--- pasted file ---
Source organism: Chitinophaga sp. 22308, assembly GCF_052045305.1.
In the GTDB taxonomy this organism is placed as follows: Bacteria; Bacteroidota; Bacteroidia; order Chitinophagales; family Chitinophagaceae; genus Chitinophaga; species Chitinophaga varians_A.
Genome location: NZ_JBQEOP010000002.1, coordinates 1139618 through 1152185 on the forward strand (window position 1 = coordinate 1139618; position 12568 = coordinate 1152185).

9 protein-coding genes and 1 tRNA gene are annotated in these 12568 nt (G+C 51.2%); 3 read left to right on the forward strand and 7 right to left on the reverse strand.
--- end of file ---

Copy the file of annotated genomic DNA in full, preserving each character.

Source organism: Chitinophaga sp. 22308, assembly GCF_052045305.1.
In the GTDB taxonomy this organism is placed as follows: Bacteria; Bacteroidota; Bacteroidia; order Chitinophagales; family Chitinophagaceae; genus Chitinophaga; species Chitinophaga varians_A.
Genome location: NZ_JBQEOP010000002.1, coordinates 1139618 through 1152185 on the forward strand (window position 1 = coordinate 1139618; position 12568 = coordinate 1152185).

9 protein-coding genes and 1 tRNA gene are annotated in these 12568 nt (G+C 51.2%); 3 read left to right on the forward strand and 7 right to left on the reverse strand.